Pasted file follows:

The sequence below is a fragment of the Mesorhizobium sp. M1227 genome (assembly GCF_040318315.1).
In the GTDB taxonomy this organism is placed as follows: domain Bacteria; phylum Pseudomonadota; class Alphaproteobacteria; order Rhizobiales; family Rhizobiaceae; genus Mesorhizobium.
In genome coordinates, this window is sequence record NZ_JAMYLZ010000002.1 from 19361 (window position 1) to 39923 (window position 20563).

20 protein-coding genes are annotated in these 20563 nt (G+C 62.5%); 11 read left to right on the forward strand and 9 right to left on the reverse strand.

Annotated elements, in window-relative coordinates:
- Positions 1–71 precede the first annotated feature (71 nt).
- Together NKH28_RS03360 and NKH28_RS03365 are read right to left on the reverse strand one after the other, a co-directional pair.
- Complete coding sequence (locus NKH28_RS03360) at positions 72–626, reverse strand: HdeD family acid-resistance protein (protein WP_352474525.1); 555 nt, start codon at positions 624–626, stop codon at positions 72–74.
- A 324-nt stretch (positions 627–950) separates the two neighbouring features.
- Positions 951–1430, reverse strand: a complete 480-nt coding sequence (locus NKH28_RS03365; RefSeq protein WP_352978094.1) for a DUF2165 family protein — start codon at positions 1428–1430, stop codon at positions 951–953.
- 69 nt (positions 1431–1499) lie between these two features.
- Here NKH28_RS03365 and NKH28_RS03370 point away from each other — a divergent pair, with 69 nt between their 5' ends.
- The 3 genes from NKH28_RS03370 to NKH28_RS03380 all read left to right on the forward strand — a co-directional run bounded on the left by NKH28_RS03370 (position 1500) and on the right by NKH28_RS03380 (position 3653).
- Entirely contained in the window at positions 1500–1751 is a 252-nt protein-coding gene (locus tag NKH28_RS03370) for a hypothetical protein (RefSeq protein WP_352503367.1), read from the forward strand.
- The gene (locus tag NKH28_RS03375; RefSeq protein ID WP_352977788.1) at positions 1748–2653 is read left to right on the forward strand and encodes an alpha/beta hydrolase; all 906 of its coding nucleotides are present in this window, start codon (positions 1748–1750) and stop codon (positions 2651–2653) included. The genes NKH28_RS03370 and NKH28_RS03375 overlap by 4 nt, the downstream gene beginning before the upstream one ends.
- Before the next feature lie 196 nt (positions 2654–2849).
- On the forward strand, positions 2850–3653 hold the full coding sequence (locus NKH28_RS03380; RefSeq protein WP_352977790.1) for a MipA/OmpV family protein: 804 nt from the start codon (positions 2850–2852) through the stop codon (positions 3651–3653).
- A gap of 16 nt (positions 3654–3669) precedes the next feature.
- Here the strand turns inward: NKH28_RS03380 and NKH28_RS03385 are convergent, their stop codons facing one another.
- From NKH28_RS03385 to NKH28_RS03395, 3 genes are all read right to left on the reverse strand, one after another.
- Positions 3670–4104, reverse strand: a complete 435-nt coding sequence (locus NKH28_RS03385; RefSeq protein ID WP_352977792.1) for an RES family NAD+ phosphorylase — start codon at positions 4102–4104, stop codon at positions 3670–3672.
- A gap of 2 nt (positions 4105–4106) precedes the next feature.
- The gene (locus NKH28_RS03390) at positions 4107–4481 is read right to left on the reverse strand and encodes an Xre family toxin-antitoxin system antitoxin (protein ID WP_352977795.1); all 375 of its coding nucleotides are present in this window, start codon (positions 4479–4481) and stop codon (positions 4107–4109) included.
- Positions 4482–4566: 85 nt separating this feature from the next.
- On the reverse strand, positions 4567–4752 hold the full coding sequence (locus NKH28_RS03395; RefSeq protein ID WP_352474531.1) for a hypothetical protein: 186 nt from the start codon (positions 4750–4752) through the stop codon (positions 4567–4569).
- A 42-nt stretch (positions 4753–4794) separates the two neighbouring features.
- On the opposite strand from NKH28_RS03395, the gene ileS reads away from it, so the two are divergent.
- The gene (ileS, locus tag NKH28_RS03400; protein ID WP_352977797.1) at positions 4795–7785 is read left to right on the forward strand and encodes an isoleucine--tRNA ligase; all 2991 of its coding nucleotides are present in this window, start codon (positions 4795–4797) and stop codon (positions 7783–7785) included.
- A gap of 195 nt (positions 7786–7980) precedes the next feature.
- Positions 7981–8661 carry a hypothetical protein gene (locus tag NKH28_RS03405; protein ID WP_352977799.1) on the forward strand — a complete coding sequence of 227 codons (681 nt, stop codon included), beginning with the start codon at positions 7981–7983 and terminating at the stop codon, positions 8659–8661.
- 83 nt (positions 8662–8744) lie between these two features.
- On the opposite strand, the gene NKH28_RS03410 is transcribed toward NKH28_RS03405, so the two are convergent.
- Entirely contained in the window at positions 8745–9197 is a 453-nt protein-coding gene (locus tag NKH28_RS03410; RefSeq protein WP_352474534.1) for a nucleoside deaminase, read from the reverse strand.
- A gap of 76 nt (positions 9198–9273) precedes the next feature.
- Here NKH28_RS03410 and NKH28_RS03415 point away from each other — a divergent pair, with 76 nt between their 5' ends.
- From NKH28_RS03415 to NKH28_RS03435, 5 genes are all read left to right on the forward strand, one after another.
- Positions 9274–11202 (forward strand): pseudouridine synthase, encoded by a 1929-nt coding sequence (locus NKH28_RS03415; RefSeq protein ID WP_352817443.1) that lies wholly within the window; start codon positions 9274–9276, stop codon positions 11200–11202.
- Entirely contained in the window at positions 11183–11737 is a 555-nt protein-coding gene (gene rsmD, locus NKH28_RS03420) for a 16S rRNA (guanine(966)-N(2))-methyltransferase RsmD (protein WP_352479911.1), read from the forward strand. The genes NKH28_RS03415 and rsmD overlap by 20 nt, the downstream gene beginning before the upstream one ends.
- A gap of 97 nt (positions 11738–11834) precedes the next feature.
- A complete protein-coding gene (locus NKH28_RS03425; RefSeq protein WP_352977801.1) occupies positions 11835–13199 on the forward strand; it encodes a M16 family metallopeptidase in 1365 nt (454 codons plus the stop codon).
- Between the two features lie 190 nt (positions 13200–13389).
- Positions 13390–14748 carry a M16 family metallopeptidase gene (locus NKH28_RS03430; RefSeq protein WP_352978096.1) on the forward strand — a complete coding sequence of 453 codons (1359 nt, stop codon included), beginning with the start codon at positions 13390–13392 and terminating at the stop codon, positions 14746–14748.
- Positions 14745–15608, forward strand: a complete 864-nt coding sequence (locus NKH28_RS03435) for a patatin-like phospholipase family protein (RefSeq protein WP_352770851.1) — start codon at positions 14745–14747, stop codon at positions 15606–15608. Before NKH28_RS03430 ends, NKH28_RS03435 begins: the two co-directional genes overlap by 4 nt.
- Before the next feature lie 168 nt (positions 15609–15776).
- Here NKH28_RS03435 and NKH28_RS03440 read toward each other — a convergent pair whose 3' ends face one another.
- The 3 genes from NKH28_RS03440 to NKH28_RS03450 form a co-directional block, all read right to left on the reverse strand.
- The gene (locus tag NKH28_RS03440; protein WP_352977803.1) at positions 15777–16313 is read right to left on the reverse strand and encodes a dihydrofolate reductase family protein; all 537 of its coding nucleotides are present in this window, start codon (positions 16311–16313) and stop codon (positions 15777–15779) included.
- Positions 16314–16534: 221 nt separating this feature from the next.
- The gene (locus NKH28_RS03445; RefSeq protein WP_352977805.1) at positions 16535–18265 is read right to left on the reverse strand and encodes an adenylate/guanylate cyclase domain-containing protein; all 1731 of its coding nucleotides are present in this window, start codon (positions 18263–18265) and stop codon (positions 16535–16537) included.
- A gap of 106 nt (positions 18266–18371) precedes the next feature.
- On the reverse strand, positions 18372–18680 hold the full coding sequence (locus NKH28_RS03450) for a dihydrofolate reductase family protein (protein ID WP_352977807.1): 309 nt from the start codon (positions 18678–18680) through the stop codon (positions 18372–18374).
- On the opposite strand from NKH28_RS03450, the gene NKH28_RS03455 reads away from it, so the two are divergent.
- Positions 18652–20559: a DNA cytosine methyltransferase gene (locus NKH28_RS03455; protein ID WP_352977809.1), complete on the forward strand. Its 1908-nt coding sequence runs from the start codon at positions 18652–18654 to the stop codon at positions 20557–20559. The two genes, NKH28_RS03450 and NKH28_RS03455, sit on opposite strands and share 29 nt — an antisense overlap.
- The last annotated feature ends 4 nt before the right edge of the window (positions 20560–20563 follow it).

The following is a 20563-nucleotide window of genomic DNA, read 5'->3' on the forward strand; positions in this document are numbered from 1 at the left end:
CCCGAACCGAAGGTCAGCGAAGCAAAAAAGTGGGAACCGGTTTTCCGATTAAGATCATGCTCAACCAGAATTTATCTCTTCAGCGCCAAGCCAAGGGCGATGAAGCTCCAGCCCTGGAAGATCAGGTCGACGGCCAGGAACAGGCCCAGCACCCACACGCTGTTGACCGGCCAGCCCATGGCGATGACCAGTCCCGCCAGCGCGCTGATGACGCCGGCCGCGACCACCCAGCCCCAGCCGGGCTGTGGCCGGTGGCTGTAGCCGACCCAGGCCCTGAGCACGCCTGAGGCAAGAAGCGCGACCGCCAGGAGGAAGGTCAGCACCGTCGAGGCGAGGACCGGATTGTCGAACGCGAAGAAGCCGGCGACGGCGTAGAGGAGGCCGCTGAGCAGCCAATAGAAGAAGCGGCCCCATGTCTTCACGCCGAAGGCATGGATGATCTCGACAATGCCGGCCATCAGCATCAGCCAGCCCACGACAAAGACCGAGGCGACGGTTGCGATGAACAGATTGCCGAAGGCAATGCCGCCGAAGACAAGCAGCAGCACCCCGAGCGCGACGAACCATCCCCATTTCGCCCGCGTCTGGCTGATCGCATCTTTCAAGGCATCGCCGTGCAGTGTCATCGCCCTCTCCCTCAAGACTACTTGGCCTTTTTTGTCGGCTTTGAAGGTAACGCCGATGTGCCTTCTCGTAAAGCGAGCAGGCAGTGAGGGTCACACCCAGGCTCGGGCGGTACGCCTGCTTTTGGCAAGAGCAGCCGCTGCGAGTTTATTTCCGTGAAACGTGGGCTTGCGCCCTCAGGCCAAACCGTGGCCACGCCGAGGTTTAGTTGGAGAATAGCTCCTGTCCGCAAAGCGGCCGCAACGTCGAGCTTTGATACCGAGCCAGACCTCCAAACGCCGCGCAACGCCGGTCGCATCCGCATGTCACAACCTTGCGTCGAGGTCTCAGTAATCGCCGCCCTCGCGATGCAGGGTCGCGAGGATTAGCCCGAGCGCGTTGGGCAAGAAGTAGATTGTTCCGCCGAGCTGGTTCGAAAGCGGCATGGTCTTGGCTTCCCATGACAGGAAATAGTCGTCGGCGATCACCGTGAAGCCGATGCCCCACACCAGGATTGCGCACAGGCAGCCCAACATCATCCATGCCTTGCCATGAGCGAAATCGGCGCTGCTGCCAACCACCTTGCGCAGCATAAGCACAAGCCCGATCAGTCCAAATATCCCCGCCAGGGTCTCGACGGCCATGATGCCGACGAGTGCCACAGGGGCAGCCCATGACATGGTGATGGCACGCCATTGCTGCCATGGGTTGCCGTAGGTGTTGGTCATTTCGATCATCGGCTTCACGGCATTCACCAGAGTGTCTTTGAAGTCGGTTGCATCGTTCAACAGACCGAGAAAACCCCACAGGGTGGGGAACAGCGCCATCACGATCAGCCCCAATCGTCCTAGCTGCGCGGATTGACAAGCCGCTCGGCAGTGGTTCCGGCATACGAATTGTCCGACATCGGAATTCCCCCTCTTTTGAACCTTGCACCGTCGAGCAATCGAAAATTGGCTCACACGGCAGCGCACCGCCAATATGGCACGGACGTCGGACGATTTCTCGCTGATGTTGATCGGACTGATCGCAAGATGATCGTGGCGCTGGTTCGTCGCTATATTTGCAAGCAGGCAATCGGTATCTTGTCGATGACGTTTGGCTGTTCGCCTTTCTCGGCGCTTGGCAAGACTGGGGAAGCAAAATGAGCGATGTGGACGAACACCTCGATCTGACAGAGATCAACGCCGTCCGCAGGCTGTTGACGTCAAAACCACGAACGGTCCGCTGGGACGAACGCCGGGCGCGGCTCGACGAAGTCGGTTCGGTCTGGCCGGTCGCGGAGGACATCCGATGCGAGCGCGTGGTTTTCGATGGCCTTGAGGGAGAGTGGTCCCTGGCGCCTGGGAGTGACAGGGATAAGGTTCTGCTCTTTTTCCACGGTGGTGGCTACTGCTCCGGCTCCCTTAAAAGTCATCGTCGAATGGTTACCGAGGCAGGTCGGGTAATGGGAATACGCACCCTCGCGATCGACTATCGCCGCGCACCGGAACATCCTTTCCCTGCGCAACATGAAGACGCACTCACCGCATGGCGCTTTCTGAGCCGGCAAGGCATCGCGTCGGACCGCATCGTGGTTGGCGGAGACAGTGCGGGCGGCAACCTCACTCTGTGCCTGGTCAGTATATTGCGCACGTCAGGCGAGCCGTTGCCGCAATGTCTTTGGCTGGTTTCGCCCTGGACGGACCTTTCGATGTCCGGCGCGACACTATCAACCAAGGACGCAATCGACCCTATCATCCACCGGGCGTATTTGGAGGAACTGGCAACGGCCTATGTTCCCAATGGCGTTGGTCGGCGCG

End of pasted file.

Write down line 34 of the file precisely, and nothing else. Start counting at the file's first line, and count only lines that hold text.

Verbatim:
- A gap of 76 nt (positions 9198–9273) precedes the next feature.